Double Dragon IV - a reminder of hardware limitations of the 90's

By Chris Hayes - Game Review

Double Dragon IV isn't a good game by modern standards, and neither is it a conjurer of teary-eyed nostalgia.
Double Dragon IV isn't a good game by modern standards, and neither is it a conjurer of teary-eyed nostalgia.

2012's Double Dragon Neon was an ironic and deeply-flawed revival of the classic 90's side-scrolling beat-em-up Double Dragon.

While the ceaseless worship of 80's 'outrun' tropes and horrific gameplay meant that Double Dragon Neon ended up a terrible mess of a game, at least the modern reimagining meant it would never be mistaken for a game that could have been released thirty years ago.

Enter Double Dragon IV: A game that could very easily suffer from such a case of mistaken chronology. Double Dragon IV is a direct sequel to the NES version of Double Dragon II (oddly enough, not Double Dragon III).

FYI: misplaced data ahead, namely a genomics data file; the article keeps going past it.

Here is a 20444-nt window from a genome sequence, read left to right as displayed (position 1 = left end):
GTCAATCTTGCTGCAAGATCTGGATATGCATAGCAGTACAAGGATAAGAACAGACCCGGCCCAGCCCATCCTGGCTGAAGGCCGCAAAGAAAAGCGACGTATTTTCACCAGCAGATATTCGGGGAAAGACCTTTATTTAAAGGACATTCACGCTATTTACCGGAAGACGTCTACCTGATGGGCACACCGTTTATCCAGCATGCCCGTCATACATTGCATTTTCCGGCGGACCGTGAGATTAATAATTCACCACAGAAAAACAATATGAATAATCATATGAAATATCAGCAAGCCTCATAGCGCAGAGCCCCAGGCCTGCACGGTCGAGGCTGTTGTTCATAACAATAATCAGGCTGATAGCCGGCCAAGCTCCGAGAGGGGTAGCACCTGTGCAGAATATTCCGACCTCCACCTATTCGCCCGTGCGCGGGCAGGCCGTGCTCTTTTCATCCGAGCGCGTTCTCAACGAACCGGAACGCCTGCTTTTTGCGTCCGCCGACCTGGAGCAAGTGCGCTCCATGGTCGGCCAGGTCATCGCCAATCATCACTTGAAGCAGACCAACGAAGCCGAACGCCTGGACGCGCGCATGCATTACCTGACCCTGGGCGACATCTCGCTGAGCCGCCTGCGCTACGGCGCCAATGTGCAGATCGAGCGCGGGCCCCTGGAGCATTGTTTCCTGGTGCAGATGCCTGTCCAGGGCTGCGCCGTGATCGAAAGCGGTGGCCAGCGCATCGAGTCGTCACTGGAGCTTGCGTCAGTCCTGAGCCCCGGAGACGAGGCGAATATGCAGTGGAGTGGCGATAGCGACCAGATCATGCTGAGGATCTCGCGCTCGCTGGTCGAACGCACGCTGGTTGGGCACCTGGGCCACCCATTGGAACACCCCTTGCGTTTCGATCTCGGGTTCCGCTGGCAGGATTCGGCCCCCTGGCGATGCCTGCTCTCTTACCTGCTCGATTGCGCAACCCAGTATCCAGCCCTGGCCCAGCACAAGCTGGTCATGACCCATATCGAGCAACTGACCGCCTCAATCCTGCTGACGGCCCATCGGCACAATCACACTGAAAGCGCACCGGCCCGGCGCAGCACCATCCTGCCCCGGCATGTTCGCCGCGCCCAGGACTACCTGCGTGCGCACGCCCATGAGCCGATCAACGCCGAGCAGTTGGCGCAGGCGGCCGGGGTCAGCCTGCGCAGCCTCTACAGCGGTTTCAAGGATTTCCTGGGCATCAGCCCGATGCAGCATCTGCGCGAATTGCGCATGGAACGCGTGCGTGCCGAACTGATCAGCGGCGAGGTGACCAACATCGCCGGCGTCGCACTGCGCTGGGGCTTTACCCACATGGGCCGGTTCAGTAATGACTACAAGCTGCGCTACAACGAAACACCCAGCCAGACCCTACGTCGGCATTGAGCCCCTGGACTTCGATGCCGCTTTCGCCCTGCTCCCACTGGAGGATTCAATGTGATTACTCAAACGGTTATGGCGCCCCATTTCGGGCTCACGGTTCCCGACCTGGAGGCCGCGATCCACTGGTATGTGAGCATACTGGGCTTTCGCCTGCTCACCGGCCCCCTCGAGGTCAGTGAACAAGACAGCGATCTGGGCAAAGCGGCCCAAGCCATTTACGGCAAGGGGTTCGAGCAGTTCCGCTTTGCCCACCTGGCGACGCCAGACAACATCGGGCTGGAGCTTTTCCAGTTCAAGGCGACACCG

This is a very strange incidence of a game being released that could very literally have appeared on the 30-year-old gaming system and felt right at home.

While this might sound great if you have a fondness for the 8-bit era, the reality tells a different and much harsher story.

Granted, the Double Dragon games still hold a special place in the hearts of many gamers, but they are products of their time. Sega's Streets of Rage, for example, will always be remembered as the top brawler of the 90's, so it is odd that Double Dragon would see such an uninspired revival.

Double Dragon IV stubbornly replicates the NES games' graphics and mechanics, complete with incredibly annoying screen tearing and flickering. Characters are crudely drawn, hit detection is ropey, and the gameplay itself wavers between mindless and unfair.

Some enemies stand around senselessly or rush blindly at you, and others start attacking with projectiles before they even appear onscreen.

Compared to a modern brawler, the moveset - though slightly enhanced since the early '90s - is limited. You have a punch, kick, jump kick, and a couple of minor "special" moves like an uppercut.

Double Dragon IV isn't a good game by modern standards, and neither is it a conjurer of teary-eyed nostalgia.

If anything, it is a reminder of how far we have come since the hardware limitations of the 90's and that really is the only credit I can give to this bizzare game.

2/10

Double Dragon IV

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